A Death in Peking: Who Really Killed Pamela Werner? • Graeme Sheppard

By |November 1st, 2018|

I first came across Graeme Sheppard’s book last year, only it was an earlier version: Life & Death in Old Peking: The Murder of Pamela Werner. As one of the chaps behind independent publisher Camphor Press, I’m always on the outlook for new titles. Every so often I trawl through the […]

Author Interview: Katy Hui-wen Hung

By |October 18th, 2018|

Katy Hui-wen Hung is co-author of A Culinary History of Taipei: Beyond Pork and Ponlai. Co-written with veteran Taiwan writer Steven Crook and published by Rowman & Littlefield, the book is a landmark work, one of the most significant English-language titles on Taiwan published in the last decade.

I always have trouble […]

The Stolen Bicycle • Wu Ming-Yi

By |September 16th, 2018|

Where I live, a bicycle is a necessity of life. It’s the only sensible way to get around a city like Amsterdam with its winding canals and ditto streets. Everyone here rides: men in three-piece suits, women in stiletto heels and kids on their way to school.

Bikes are the main characters […]

CD Review: Xian Xinghai’s Production Cantata

By |September 13th, 2018|

Eight decades after the premiere of Xian Xinghai’s Production Cantata, this forgotten masterpiece from China’s first great modern composer has not only been finally recorded for the very first time but given the recording perfection it deserves. The Production Cantata was first performed on March 21, 1939, in Yan’an, the “Red […]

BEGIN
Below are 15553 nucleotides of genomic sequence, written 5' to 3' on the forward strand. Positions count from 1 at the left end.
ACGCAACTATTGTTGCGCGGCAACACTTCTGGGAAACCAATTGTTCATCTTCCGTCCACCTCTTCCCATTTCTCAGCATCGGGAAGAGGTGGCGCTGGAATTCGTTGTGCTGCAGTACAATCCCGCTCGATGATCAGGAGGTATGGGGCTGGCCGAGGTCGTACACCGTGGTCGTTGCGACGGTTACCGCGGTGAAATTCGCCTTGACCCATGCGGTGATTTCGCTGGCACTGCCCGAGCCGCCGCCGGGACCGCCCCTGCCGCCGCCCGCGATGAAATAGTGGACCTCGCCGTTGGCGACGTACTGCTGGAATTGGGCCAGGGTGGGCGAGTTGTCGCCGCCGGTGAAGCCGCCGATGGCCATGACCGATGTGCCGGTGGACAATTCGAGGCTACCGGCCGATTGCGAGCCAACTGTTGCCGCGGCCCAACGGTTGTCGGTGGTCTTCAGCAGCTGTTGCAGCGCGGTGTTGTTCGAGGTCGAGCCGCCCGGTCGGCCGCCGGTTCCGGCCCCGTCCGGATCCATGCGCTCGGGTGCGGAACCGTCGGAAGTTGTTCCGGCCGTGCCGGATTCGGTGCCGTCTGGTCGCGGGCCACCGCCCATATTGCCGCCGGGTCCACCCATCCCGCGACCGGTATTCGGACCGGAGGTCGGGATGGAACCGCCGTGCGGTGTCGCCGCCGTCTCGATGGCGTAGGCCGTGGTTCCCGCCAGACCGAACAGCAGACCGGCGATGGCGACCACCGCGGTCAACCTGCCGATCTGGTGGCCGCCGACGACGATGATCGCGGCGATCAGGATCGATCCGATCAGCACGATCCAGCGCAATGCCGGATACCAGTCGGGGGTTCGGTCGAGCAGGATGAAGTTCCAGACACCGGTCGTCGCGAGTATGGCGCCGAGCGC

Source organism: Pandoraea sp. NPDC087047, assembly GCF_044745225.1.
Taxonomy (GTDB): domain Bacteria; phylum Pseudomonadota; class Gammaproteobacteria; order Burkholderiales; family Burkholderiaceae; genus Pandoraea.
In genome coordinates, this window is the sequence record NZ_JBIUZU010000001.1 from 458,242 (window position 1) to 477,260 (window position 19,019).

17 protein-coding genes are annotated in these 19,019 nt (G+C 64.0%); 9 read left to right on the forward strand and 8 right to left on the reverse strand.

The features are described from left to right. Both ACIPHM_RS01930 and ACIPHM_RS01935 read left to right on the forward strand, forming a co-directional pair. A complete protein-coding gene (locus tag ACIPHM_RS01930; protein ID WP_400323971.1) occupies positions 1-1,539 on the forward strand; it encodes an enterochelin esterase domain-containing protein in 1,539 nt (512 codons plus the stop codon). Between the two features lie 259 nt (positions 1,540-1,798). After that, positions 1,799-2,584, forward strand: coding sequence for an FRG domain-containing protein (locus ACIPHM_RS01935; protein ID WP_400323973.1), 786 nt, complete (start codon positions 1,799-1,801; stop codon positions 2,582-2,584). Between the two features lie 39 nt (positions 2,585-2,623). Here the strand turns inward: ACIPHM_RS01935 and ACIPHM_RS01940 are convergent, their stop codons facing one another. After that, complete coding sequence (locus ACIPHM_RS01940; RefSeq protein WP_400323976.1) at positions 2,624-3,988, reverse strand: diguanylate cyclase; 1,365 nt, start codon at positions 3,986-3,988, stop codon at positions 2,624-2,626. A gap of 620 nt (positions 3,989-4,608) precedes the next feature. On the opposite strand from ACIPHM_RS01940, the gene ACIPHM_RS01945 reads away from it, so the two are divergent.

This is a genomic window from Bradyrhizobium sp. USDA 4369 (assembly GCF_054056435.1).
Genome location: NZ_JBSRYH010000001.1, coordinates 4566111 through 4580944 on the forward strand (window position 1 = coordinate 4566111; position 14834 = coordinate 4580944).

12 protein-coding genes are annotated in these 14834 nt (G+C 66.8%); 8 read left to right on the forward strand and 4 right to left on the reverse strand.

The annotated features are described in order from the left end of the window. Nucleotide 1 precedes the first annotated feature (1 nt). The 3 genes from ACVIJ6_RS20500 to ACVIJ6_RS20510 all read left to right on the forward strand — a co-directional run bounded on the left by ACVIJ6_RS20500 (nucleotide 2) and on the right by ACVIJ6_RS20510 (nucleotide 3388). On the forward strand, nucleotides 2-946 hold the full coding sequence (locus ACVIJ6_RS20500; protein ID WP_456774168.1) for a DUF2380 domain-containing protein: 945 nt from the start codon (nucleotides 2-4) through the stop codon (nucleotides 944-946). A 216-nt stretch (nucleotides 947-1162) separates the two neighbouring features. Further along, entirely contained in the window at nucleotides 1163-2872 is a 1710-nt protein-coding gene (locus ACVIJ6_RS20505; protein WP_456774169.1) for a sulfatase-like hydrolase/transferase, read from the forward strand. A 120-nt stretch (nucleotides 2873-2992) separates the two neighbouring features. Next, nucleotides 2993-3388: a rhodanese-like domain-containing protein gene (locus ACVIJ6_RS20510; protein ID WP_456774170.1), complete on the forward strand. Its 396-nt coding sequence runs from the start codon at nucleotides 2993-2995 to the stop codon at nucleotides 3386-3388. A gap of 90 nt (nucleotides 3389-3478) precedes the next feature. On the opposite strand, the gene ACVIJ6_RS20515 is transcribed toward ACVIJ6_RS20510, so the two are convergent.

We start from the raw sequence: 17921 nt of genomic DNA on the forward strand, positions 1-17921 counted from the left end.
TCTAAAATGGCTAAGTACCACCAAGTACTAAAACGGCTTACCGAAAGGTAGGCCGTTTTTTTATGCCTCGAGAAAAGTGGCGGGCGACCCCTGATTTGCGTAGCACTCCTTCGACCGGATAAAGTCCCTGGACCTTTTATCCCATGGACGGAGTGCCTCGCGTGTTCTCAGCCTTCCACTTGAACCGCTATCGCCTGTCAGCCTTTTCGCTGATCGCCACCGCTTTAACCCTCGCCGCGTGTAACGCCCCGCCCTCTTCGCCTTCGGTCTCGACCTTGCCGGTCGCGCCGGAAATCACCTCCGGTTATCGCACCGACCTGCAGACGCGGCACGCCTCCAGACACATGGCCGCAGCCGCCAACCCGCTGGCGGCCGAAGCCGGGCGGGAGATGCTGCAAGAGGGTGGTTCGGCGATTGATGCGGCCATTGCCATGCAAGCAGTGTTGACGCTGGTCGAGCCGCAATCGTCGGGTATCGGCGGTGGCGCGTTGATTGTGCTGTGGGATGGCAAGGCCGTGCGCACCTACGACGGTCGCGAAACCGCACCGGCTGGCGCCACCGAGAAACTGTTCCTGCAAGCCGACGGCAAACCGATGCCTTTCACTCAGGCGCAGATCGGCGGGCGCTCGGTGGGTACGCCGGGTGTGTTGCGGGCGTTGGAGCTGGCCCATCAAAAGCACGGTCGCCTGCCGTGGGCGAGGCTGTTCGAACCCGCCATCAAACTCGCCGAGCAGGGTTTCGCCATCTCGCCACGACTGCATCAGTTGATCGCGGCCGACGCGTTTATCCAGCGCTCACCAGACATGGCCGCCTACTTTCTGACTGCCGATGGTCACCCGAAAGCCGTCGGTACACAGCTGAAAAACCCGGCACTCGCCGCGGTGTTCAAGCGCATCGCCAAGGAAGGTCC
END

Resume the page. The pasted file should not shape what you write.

Lucky Girl • Mei-ling Hopgood

By |July 24th, 2018|

Of the handful of Taiwan adoption memoirs, the stand-out is Lucky Girl (2010) by journalist Mei-ling Hopgood.

Mei-ling was adopted in 1974 from Taitung, in the then relatively remote southeast of Taiwan, by an American couple from Michigan. She had a happy childhood, with two adopted boys from South Korea as playmates and […]

The Science of War: Sun Tzu’s “Art of War” Re-translated and Re-considered • Christopher MacDonald

By |July 13th, 2018|

The Chinese classic The Art of War is one of those works whose adaptability and universality, coupled with its ancient Asian mystique, lends itself to superficial referencing, no more clearly seen than in the myriad of book spin-offs; there’s an Art of War for small businesses, women in business, managers, writers, […]

Stamped: An Anti-Travel Novel • Kawika Guillermo

By |July 13th, 2018|

The striking originality of this novel starts with the sub-title. What to make of the declaration (warning?) that this is an “anti-travel novel”? The story takes us on a roll call of Asian travel destinations – Bangkok, Vientiane, Shanghai
, Hanoi, Phnom Penh, Hong Kong, Manila, Jakarta, Bali, Seoul, Mumbai
, Kolkata, […]

The Wounded Muse • Robert F. Delaney

By |July 12th, 2018|

The Wounded Muse is an exciting yet grounded thriller set in Beijing during the years leading up to the 2008 Olympics. It’s a wonderful setting in time and place; here was the People’s Republic of China getting ready to celebrate its arrival on the world stage as a great power. Beijing […]

Author Interview: Tonio Andrade

By |June 22nd, 2018|

Tonio Andrade, one of the best historians currently teaching and writing about East Asia,  is a history professor at Emory University (Atlanta) and the author of three outstanding works: How Taiwan Became Chinese (2008), Lost Colony (2011), and The Gunpowder Age (2016). Lost Colony examines the epic clash between Koxinga’s Chinese forces […]

Palm-of-the-Hand Stories • Kawabata Yasunari   

By |June 21st, 2018|

Reviewed by Karen Kao

Kawabata Yasunari was born in 1899 and committed suicide in 1972. He watched Japan open itself to the world, indulge in dreams of empire and survive the ensuing firestorm. His characters were ordinary people: prostitutes, abandoned wives and children. He won the Nobel Prize for Literature in […]